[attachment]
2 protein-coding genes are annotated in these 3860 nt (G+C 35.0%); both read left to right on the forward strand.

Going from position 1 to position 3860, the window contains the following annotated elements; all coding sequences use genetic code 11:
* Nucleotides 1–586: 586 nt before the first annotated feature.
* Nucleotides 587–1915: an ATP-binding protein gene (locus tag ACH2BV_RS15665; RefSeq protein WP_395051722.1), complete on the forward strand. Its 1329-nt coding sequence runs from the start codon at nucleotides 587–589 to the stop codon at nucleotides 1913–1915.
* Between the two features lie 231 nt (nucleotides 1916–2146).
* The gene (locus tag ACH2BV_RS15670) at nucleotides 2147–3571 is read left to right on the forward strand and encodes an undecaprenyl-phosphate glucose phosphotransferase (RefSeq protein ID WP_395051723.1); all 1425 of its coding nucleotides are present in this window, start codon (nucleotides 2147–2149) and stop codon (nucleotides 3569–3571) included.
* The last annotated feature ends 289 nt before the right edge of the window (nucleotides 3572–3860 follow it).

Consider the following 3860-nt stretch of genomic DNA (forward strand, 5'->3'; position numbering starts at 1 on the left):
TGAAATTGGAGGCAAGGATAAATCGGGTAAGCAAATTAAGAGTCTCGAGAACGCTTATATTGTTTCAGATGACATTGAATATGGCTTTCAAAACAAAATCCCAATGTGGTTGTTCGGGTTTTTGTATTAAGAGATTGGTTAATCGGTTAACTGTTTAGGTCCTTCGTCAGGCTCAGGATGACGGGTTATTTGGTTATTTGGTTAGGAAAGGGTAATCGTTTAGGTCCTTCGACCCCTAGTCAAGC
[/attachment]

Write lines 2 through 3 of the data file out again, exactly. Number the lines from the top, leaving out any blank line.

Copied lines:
Going from position 1 to position 3860, the window contains the following annotated elements; all coding sequences use genetic code 11:
* Nucleotides 1–586: 586 nt before the first annotated feature.